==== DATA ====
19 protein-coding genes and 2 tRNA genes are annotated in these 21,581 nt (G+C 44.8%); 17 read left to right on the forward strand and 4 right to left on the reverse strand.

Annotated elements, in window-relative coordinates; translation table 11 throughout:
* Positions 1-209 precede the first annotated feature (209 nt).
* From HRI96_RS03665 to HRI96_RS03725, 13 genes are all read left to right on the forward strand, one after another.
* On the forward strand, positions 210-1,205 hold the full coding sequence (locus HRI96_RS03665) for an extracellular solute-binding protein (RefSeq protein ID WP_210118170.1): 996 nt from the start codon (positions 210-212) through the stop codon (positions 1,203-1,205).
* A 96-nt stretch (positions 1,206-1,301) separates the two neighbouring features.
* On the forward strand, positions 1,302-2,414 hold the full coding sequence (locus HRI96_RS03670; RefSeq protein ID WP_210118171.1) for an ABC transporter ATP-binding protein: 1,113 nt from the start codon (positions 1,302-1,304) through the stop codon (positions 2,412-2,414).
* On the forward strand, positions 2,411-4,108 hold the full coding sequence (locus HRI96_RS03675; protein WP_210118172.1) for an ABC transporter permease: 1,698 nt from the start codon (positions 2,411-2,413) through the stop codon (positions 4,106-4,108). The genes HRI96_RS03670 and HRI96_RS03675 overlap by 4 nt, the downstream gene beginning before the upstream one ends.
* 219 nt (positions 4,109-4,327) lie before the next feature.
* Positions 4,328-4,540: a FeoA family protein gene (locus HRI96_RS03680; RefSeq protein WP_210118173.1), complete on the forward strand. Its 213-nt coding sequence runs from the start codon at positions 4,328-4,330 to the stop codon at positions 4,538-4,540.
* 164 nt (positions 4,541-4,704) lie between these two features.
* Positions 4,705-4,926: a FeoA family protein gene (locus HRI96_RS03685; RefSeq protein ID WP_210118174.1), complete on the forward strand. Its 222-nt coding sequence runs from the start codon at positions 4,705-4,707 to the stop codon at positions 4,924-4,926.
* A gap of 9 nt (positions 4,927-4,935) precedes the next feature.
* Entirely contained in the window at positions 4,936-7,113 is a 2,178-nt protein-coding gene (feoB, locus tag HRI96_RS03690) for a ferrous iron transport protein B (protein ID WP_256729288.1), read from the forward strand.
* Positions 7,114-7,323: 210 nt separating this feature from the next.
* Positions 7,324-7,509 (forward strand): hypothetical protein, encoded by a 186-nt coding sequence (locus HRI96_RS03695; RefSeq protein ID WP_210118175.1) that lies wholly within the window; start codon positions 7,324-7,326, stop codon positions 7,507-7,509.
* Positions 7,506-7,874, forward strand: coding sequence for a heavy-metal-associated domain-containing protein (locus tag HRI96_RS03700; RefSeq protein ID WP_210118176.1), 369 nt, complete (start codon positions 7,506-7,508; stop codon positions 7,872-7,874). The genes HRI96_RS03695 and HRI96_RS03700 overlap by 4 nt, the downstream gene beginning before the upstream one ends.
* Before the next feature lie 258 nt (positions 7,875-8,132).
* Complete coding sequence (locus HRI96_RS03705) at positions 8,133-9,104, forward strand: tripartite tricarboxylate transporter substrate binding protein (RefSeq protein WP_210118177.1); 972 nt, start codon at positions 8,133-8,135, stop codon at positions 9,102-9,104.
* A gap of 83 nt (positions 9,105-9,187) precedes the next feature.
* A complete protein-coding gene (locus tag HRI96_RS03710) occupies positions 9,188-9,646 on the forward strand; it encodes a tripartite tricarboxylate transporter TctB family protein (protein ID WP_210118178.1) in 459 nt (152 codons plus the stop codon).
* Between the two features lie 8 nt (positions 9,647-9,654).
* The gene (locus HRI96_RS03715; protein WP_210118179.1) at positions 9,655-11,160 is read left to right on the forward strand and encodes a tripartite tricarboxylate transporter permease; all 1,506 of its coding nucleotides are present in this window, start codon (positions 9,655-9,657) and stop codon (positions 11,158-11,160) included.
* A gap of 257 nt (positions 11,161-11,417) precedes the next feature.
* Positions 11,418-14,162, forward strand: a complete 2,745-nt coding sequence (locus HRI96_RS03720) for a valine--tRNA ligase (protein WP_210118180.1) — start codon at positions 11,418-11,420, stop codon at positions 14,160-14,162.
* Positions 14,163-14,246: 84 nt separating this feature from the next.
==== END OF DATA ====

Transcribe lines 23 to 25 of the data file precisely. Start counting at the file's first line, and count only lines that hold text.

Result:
* The gene (locus HRI96_RS03715; protein WP_210118179.1) at positions 9,655-11,160 is read left to right on the forward strand and encodes a tripartite tricarboxylate transporter permease; all 1,506 of its coding nucleotides are present in this window, start codon (positions 9,655-9,657) and stop codon (positions 11,158-11,160) included.
* A gap of 257 nt (positions 11,161-11,417) precedes the next feature.
* Positions 11,418-14,162, forward strand: a complete 2,745-nt coding sequence (locus HRI96_RS03720) for a valine--tRNA ligase (protein WP_210118180.1) — start codon at positions 11,418-11,420, stop codon at positions 14,160-14,162.